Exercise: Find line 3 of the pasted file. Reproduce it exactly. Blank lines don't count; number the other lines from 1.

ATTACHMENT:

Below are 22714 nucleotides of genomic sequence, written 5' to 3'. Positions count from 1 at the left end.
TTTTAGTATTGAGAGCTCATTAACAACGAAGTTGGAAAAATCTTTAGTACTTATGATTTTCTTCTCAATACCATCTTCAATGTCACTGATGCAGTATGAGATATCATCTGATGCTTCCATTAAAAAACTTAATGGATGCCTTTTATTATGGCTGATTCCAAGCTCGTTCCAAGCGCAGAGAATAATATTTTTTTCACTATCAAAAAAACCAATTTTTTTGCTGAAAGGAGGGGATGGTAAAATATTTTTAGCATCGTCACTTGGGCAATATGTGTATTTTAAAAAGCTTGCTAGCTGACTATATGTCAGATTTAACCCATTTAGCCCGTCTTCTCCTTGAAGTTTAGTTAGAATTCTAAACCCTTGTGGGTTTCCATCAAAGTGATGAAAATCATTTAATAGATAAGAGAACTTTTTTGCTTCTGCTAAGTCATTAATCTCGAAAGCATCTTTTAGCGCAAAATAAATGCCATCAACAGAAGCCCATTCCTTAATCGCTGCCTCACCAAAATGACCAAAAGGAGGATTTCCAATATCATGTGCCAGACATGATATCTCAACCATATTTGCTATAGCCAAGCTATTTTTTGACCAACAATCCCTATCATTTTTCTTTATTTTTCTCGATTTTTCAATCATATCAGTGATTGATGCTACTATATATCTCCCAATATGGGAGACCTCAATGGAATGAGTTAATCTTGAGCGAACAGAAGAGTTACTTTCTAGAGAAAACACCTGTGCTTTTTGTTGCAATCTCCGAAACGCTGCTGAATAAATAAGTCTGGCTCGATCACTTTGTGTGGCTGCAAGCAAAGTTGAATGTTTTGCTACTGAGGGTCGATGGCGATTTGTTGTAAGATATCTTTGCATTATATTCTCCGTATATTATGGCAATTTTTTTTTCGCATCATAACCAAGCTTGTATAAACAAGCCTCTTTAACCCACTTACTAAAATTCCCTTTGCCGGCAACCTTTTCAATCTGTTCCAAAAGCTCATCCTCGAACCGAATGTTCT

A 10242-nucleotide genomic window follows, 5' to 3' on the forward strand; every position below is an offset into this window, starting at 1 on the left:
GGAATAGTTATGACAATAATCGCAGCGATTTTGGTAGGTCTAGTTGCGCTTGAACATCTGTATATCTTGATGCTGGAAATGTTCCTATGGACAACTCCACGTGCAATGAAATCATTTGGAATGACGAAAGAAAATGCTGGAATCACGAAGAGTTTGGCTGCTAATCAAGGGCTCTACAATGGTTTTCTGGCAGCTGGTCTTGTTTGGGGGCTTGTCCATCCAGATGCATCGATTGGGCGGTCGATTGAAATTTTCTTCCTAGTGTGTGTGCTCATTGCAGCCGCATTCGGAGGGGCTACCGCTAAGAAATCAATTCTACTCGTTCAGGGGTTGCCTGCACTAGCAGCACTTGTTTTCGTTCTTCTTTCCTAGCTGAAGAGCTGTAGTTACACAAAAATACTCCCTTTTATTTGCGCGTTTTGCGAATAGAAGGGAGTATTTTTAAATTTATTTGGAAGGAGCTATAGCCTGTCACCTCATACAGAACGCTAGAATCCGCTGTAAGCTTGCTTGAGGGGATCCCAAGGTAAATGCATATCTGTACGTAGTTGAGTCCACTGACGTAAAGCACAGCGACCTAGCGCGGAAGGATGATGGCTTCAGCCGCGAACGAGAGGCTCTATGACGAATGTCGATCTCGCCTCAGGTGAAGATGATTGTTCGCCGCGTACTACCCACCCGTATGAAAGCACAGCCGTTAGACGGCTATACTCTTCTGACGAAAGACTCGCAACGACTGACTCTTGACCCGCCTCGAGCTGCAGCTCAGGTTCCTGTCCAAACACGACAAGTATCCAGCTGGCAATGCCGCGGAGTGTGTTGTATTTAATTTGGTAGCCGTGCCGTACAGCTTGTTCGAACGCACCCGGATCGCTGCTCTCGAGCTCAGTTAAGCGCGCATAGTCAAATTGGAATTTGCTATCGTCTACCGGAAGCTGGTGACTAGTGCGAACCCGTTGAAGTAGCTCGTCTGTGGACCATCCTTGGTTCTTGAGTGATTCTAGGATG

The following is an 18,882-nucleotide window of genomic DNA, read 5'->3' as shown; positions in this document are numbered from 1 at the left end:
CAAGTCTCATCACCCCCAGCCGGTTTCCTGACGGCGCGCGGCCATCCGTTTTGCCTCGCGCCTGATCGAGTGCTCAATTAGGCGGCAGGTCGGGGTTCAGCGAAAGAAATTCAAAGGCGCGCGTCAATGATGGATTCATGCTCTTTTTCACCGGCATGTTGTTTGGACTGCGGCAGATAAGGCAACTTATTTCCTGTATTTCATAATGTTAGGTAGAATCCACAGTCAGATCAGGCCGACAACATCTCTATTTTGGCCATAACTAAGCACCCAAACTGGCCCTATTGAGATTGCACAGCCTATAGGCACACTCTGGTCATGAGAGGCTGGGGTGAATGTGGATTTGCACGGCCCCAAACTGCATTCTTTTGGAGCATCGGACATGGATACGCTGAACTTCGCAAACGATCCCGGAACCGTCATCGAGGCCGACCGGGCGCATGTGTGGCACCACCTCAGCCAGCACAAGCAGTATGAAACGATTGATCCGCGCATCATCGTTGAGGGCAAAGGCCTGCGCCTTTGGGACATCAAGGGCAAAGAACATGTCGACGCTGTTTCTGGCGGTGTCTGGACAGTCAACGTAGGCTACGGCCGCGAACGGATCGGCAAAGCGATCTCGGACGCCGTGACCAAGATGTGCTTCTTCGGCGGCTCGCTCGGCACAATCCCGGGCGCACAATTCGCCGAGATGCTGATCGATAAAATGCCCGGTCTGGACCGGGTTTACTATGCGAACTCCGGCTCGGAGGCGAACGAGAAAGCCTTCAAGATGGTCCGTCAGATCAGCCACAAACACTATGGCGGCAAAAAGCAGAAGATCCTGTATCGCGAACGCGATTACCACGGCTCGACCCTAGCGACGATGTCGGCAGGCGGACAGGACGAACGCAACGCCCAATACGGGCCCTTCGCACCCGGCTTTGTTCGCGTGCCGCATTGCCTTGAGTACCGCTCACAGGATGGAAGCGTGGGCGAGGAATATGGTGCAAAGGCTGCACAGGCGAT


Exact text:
A 10242-nucleotide genomic window follows, 5' to 3' on the forward strand; every position below is an offset into this window, starting at 1 on the left: